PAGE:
For the past few years, Marlene Royle has developed my training program and helped me drop my 2k time quite a bit. I hope that these suggested workouts will help me lower it even further.


Mary Perrot
Seal Beach, CA
Bio: I am (yet) another of the Long Beach Rowing Association women's 8+, along with Joan Van Bom & Grace Malacrida. As a dye-in-the-wool, 125 lb lightweight, I'm bow - no surprise. Started rowing in the mid-'70's as an undergraduate at MIT, and have continued competing on the water ever since (a string of wins at the Head of the Charles and the Crew Classic are favorites). Many thanks to my LBRA teammates; we continue to learn from and push each other.

And considerable praise to Concept2! as they released us from the tyrrany of the Gamut & Gjessing ergs in transforming the erg from the occasional test machine into a real training tool that anyone could afford (a real blessing for time-pressed working moms). I was on the first USIRT in 2002, winning at the BIRC. Rowed at the CRASH-B's in 1984, 1987 and then every year from 1997 on. Have won a couple hammers and have a few silvers & bronzes.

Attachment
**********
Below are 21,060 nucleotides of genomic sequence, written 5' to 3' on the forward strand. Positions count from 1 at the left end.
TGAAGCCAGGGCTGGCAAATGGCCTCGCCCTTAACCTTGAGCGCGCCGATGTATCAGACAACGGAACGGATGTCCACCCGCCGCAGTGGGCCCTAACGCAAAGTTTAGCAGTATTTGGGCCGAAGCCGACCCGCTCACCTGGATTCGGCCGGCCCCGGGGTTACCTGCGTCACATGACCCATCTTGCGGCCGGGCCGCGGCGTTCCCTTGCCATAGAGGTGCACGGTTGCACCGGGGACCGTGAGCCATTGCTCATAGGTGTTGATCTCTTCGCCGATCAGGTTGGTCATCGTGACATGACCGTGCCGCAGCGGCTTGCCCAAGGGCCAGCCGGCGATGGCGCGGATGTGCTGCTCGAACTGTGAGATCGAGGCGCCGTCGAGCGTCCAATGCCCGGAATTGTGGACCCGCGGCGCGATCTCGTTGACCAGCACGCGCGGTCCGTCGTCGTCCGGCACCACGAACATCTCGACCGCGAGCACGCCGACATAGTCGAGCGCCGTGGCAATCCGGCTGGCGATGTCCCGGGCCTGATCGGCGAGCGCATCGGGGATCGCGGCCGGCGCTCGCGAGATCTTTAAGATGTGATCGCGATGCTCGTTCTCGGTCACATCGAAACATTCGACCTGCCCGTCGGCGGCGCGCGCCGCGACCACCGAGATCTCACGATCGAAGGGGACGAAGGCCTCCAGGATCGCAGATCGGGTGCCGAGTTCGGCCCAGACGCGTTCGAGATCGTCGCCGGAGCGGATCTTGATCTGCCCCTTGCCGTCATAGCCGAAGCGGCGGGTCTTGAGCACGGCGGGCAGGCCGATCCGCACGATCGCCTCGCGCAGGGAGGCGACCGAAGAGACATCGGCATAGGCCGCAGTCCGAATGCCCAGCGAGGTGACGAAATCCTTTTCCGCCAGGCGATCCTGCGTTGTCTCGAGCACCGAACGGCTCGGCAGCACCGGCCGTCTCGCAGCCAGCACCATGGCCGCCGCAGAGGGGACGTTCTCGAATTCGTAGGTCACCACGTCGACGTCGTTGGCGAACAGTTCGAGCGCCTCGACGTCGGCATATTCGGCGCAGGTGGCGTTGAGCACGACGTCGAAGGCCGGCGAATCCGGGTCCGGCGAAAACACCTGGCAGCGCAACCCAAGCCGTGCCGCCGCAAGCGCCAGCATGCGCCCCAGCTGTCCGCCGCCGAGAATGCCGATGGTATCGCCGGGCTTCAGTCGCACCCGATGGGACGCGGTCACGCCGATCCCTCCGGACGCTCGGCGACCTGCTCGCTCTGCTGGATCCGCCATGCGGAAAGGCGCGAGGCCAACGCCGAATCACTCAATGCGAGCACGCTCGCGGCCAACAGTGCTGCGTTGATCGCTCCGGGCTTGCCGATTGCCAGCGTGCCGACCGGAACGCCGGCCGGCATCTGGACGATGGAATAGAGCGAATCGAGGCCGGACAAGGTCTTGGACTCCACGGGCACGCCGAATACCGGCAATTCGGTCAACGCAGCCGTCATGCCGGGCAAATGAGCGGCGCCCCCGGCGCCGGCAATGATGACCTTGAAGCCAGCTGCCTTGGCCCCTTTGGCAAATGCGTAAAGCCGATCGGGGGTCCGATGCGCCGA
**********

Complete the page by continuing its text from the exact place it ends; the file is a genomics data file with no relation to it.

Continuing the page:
My training plan is 6 days/week, 1 rest day on my longest day at work. The Wolverine Plan has been a well of information & inspiration - and so I do a few level 4 sessions, and 1 each of levels 3,2,&1 per week, with the level 1 sprint session done as a group at LBRA. Now usually rack up 14 to 19K per day, preparing for the Head of the Charles. The mix of workouts suggested for July seems very good for this!


Todd Carpenter (New Zealand)

I am 32 years of age, live in Tauranga New Zealand, and am married with
three kids (2 girls and a boy)
I have been indoor rowing on and off for about the past 10years. I first
discovered indoor rowing at the gym where one of the girls from the NZ